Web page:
The vegetable garden is seen at Plum Grove in Iowa City, Iowa. (photo/Linda Schreiber)

IOWA CITY, Iowa — The 25th anniversary of Taste of the Heritage Garden will take place Wednesday, July 13, at Plum Grove, the historic home of Iowa’s Territorial Governor Robert Lucas and his wife, Friendly.

Johnson County Master Gardeners, who host the event, also will commemorate the late Betty Kelly, who researched and helped create the annual event. She died March 30, 2022.

Taste of the Heritage Garden, which is open to the public, features food served during the time period the Lucases lived in the home in the mid-1800s at 1030 Carroll Street in Iowa City.

Read more from the Johnson County Master Gardeners:

Johnson County Master Gardeners will celebrate the 25th anniversary of the Taste of the Heritage Garden on Wednesday, July 13, from 5:30 to 7 p.m.  

Following a two-year hiatus during the coronavirus pandemic, the annual celebration is back – in-person. The Taste is a tribute to Iowa’s history and food. The event is held at historic Plum Grove, 1030 Carroll Street in Iowa City, from 5:30 to 7 p.m. Cost is $5 donation.

Donations fund the gardens and Kirkwood Community College horticulture scholarships and 4-H Awards.

Built in 1844, Plum Grove was the home of Robert and Friendly Lucas. Robert served as the first governor of the Territory of Iowa from 1838 until 1841. Iowa was admitted to the Union as a state Dec.  3, 1846.

This year, Master Gardeners will honor Betty Kelly, who died March 30. Betty organized efforts for the gardens at Plum Grove and “The Taste.” The Taste cookbook will serve as a program and will feature recipes for the food served as well as a tribute to Betty Kelly. Her family is commemorating Betty with a tribute bench recognizing her service.

For years, Betty negotiated with the State Historical Society of Iowa, owner of Plum Grove, for permission to plant a heritage garden as the state planned its sesquicentennial celebration in 1995. Betty, along with Joanne Leach, diligently researched the Lucas family, including Friendly’s diaries and letters, and newspapers to identify what people ate during that era and made every effort to be accurate in the garden and each undertaking. “The garden was another opportunity to inform the public about the state’s history, agriculture and its citizens.”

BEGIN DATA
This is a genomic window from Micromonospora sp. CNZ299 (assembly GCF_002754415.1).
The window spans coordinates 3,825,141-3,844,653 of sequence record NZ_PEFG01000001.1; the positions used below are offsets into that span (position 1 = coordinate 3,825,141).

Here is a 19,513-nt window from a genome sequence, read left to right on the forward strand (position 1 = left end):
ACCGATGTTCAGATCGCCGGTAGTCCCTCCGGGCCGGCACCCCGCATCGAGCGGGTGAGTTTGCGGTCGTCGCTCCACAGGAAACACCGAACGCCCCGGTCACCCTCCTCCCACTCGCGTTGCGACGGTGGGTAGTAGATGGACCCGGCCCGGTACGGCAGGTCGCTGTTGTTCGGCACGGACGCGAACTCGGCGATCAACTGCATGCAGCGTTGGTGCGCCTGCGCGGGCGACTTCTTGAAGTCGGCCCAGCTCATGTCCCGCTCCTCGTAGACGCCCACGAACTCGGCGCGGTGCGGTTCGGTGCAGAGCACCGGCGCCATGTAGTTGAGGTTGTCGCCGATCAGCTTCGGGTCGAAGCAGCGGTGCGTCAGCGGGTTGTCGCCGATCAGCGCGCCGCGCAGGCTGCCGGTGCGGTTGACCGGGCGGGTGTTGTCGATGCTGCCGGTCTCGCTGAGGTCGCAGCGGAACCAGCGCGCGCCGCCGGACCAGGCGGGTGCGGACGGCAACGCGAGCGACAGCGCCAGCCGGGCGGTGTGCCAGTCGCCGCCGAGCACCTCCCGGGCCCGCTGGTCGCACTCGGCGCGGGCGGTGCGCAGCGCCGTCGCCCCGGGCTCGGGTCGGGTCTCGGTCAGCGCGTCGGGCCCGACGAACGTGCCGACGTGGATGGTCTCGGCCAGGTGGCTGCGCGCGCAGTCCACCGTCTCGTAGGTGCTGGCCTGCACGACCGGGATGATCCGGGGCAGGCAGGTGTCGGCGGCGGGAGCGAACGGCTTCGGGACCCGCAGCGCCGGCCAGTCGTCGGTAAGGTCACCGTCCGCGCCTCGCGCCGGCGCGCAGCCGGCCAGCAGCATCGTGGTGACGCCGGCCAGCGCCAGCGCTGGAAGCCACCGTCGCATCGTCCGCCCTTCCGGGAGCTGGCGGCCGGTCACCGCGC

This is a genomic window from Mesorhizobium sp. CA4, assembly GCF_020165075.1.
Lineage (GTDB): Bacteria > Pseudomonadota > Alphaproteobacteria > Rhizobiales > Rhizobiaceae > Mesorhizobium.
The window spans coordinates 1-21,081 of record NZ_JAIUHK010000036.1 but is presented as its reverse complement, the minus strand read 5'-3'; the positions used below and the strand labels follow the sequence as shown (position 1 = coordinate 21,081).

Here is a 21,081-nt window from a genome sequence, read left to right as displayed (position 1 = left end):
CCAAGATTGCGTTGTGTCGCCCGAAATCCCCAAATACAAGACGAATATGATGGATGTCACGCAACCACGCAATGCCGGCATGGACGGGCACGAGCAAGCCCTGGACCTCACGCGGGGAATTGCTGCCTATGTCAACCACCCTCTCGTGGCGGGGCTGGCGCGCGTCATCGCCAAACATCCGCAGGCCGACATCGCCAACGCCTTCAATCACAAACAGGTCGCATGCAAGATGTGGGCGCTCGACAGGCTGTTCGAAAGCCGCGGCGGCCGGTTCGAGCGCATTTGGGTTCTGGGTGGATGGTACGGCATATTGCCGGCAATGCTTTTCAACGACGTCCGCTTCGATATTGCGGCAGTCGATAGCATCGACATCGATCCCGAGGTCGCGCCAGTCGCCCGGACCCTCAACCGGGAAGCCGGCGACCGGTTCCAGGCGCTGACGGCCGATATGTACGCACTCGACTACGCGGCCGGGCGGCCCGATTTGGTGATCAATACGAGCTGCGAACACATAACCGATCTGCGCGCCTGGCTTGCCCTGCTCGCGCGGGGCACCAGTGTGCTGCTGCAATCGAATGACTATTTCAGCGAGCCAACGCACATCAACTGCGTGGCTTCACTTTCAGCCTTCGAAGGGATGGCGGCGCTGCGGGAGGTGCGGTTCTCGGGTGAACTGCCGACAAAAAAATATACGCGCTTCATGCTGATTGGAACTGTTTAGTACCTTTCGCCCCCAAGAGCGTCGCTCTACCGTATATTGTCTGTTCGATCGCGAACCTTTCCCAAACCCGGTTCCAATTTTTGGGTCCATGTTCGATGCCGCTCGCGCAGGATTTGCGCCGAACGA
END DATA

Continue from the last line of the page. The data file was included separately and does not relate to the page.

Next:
Today, Plum Grove boasts four gardens: vegetable (1995), Grandma’s Heirloom Flower Garden (1998), a wildflower garden (2000), and the Quester’s Rose Garden (2010). The historic vegetable and flower gardens are part of the Smithsonian Archives of American Gardens. Plum Grove gardens have received local, state and national recognition including the first Iowa State Service Award, National Smithsonian Garden Award and an Irving Weber Award. Plum Grove has been a featured garden on the Project GREEN Garden Tour.

The gardens provide a glimpse into history. They are laid out in typical 1850s fashion with four sections and rows of vegetables planted in a north-south direction. The gardens are raised beds gardens – following the archeologist’s request that the ground would be minimally disturbed.  The flower garden is located on the old barn site.

Johnson County Master Gardeners prepare and serve. Menus always include a variety of items featuring vegetables that Friendly Lucas might have grown and served in the mid-1800s. This year’s menu includes some favorites from past years including plum dishes – purple plum soup and plum oat bars and a plum topping for the ice cream. Also on the menu will be King Arms Cabbage slaw, Iowa applesauce cake, Dane’s Dairy ice cream and rhubarb punch.

The Old Post Office Brass Band will perform as they have for many years.

In 2022, Johnson County Master Gardeners is celebrating 40 years of service in Johnson County. The local program was organized in 1982. The educational volunteer program, sponsored by Iowa State University Johnson County Extension and Outreach, provides current, research-based, home horticulture information and education to the citizens of Iowa through programs and projects. Master Gardeners receive horticulture training, and volunteer to promote a mission of education and service. The program is open to anyone 18 or older with an interest in gardening and a willingness to use their knowledge, experience and enthusiasm to make a positive impact on their local community.

More: See photos from another historic garden in Iowa

A brick path curves to the house at Plum Grove in Iowa City. (photo/Cindy Hadish)